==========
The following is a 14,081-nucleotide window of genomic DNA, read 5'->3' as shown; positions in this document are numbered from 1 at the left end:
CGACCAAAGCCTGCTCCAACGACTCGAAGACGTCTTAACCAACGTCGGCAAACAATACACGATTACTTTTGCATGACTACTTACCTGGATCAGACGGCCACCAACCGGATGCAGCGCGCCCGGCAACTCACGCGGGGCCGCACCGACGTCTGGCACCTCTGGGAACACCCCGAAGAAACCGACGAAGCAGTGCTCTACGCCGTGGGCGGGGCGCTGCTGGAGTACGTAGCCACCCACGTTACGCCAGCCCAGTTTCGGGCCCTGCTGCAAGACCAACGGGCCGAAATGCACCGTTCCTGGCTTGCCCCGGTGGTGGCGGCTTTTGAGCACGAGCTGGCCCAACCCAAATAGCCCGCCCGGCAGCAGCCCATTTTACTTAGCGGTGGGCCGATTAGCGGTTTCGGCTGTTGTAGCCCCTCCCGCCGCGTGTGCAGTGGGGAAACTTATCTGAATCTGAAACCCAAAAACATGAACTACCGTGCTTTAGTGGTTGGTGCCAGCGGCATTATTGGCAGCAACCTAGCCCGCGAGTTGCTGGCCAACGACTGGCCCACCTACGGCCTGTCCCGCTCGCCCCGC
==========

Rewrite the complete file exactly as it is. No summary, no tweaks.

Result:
The following is a 14,081-nucleotide window of genomic DNA, read 5'->3' as shown; positions in this document are numbered from 1 at the left end:
CGACCAAAGCCTGCTCCAACGACTCGAAGACGTCTTAACCAACGTCGGCAAACAATACACGATTACTTTTGCATGACTACTTACCTGGATCAGACGGCCACCAACCGGATGCAGCGCGCCCGGCAACTCACGCGGGGCCGCACCGACGTCTGGCACCTCTGGGAACACCCCGAAGAAACCGACGAAGCAGTGCTCTACGCCGTGGGCGGGGCGCTGCTGGAGTACGTAGCCACCCACGTTACGCCAGCCCAGTTTCGGGCCCTGCTGCAAGACCAACGGGCCGAAATGCACCGTTCCTGGCTTGCCCCGGTGGTGGCGGCTTTTGAGCACGAGCTGGCCCAACCCAAATAGCCCGCCCGGCAGCAGCCCATTTTACTTAGCGGTGGGCCGATTAGCGGTTTCGGCTGTTGTAGCCCCTCCCGCCGCGTGTGCAGTGGGGAAACTTATCTGAATCTGAAACCCAAAAACATGAACTACCGTGCTTTAGTGGTTGGTGCCAGCGGCATTATTGGCAGCAACCTAGCCCGCGAGTTGCTGGCCAACGACTGGCCCACCTACGGCCTGTCCCGCTCGCCCCGC